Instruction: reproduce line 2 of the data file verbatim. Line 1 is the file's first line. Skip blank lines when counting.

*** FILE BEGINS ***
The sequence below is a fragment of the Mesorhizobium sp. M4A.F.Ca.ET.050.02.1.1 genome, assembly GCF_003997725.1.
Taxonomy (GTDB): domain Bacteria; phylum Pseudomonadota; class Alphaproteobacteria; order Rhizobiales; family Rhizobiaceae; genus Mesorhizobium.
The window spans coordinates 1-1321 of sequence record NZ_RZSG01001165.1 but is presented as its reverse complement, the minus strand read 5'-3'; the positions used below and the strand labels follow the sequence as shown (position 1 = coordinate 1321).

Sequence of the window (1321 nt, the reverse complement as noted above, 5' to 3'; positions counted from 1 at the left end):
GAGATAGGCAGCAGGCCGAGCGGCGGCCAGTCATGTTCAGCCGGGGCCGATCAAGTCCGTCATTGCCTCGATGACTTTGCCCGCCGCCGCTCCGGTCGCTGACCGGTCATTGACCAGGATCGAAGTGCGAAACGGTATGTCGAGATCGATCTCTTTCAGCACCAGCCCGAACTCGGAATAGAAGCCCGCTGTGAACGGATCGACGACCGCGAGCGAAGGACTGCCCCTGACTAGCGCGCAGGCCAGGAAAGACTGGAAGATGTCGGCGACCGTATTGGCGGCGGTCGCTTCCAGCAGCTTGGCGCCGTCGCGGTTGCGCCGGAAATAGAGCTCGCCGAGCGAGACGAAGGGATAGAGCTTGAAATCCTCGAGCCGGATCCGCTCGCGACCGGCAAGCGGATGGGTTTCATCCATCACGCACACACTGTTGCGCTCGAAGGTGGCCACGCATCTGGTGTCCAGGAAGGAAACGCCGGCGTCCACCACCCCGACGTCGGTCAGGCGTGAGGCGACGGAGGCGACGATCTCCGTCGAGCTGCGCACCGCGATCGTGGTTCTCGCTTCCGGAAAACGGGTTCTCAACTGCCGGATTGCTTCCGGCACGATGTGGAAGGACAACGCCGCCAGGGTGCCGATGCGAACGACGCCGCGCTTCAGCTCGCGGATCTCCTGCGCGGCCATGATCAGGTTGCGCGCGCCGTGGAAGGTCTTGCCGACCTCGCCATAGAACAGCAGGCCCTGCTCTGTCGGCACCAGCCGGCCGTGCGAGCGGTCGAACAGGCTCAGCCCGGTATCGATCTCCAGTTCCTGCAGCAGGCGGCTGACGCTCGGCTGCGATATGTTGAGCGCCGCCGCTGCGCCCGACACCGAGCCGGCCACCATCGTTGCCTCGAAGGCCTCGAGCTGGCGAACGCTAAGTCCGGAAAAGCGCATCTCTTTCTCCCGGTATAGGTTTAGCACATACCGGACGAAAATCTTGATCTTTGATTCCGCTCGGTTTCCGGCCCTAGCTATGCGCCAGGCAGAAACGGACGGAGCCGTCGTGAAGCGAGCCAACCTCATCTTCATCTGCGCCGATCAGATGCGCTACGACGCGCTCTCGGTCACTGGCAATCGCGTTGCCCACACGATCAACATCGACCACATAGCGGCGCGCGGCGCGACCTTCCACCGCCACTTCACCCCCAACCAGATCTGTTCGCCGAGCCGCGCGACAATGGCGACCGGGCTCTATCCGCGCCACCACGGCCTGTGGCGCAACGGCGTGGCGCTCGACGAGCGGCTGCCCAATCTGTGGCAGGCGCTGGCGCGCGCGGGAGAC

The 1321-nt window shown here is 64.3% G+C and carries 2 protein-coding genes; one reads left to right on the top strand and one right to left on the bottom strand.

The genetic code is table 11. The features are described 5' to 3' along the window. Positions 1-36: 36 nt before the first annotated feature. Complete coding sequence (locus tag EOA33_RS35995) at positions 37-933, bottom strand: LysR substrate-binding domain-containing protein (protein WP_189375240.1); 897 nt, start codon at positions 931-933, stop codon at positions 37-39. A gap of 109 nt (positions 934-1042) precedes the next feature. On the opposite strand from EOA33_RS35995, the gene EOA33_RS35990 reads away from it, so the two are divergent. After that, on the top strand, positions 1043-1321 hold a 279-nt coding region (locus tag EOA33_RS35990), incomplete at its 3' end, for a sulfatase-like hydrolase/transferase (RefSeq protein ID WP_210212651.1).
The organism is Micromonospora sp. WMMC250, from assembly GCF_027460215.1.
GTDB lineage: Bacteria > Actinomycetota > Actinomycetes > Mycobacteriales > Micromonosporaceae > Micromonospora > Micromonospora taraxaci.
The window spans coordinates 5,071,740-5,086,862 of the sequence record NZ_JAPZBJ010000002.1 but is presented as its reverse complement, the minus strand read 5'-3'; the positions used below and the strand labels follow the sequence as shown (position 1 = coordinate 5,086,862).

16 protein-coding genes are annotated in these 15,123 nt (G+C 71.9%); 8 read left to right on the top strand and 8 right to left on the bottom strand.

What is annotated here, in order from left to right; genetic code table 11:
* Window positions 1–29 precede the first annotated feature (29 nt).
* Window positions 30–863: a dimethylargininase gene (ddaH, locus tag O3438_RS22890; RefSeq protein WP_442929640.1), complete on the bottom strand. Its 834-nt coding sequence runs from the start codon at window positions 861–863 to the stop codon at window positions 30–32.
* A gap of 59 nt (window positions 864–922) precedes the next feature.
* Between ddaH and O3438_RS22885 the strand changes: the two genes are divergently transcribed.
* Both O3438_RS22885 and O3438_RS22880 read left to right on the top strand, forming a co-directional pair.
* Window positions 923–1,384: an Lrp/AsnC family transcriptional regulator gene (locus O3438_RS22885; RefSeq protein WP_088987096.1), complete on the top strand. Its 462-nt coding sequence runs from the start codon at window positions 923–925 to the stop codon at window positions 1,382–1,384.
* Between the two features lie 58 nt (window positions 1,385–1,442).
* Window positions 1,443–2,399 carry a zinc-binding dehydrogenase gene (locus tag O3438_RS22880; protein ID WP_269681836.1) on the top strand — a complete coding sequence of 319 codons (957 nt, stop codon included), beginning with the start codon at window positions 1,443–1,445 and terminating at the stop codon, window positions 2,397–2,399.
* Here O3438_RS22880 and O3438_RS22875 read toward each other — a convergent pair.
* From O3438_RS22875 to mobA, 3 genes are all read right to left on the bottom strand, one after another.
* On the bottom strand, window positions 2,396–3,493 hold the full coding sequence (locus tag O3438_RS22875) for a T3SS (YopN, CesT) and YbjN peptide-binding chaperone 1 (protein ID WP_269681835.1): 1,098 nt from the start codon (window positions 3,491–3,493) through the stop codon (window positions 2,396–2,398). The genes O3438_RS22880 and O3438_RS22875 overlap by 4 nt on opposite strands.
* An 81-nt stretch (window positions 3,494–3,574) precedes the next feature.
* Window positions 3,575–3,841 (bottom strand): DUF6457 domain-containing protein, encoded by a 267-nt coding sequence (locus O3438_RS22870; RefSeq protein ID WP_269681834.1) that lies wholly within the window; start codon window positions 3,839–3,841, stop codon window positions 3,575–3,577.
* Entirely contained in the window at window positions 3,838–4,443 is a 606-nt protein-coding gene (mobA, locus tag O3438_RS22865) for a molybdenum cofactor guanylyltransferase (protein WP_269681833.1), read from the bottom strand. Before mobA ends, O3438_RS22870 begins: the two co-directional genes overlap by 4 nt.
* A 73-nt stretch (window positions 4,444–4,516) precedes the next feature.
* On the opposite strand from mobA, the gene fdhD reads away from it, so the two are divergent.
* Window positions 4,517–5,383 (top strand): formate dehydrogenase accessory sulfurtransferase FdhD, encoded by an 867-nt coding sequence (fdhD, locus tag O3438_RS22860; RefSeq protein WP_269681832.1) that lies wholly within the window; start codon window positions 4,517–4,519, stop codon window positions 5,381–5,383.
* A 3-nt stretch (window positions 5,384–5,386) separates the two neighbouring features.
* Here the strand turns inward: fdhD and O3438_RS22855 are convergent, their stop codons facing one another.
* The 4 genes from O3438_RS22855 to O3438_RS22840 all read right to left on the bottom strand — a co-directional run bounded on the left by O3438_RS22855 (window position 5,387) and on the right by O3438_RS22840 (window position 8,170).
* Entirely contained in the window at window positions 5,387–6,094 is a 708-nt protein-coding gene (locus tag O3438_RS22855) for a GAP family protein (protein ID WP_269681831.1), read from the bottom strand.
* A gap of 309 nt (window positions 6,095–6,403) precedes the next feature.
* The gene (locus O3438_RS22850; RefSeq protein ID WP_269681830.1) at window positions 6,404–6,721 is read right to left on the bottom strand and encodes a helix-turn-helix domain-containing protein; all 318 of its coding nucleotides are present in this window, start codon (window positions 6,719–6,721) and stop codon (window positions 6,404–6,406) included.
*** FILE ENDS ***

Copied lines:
Taxonomy (GTDB): domain Bacteria; phylum Pseudomonadota; class Alphaproteobacteria; order Rhizobiales; family Rhizobiaceae; genus Mesorhizobium.